Lu: “My Dear Arthur” is about a woman, accused of witchcraft, and her son in the 17th century. In order to escape the townspeople, the mother stores herself and her son’s soul into a painting, which is later bought by a couple in present time.
Eli: We created the film in March of 2015 for the Campus Moviefest competition, where you are challenged to create a short film in a week’s time. We actually wrote the script in one day, filmed it in one day and edited it in another – so it took a total of three days to complete. And yes, it’s currently online; you can actually go to campusmoviefest.com and search for “My Dear Arthur” or you can find it on Youtube…
DBW: You’re running a crowdfunding campaign right now to raise money to send someone to represent your film in Cannes. Why is it important for someone to be there in person? And how did you decide who gets to go? And of course please share the details so film lovers can contribute.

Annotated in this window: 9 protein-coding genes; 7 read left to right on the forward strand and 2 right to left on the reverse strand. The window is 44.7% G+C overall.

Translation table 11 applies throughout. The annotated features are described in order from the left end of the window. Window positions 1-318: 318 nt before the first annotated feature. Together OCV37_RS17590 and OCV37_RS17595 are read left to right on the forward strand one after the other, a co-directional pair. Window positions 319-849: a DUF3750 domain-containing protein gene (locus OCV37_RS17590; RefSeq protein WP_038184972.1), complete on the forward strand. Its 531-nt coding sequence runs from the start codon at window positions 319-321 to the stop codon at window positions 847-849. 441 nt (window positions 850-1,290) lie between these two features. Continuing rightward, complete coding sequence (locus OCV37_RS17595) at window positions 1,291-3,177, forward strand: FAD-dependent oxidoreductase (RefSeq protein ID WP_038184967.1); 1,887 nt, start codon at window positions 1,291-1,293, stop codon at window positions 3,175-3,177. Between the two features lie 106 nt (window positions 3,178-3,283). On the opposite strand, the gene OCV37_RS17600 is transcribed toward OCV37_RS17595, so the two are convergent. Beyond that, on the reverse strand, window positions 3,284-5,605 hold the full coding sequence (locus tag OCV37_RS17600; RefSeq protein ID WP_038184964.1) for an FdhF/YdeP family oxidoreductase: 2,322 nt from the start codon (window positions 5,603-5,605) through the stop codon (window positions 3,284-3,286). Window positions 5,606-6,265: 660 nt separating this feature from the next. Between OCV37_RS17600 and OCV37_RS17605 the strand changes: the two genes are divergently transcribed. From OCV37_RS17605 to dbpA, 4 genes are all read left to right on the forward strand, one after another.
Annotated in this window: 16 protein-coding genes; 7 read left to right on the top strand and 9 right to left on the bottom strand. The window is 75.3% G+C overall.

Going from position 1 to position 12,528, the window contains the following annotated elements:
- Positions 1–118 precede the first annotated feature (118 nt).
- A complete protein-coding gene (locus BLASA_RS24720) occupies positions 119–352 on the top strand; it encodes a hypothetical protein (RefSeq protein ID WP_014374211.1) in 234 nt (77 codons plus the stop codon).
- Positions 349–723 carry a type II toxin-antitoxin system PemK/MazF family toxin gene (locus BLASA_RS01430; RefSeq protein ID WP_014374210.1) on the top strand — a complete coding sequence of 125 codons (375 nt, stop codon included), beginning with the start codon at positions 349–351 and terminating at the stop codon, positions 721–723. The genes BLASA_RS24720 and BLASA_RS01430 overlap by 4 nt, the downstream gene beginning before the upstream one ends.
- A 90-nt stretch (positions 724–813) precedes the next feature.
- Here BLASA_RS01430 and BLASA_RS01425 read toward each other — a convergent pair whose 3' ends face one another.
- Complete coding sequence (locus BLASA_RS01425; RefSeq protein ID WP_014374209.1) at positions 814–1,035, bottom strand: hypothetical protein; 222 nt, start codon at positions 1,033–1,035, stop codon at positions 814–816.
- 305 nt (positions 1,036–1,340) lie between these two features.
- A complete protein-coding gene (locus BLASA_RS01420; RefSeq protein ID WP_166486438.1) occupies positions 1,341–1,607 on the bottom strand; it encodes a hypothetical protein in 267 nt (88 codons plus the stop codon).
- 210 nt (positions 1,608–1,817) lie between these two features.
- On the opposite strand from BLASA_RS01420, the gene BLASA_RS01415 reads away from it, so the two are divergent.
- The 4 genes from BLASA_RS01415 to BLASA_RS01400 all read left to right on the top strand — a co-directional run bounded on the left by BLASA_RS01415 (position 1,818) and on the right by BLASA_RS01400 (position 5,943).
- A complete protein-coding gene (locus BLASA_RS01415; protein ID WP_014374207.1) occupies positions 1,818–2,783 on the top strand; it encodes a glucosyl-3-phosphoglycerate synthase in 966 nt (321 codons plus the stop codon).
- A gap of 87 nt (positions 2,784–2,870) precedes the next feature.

Eli: It’s very important to have a representative present at the Cannes film festival for a variety of reasons. One reason is networking. This is an opportunity to network on a global scale at the world’s most prestigious film festival. There are industry professionals, production companies, and even up and coming filmmakers that will be in attendance. Another reason is that this opportunity is rare and one that’s hard to come by. Cannes is basically invitation only, so who knows when or if we’ll ever have another chance to have a film of ours screen there.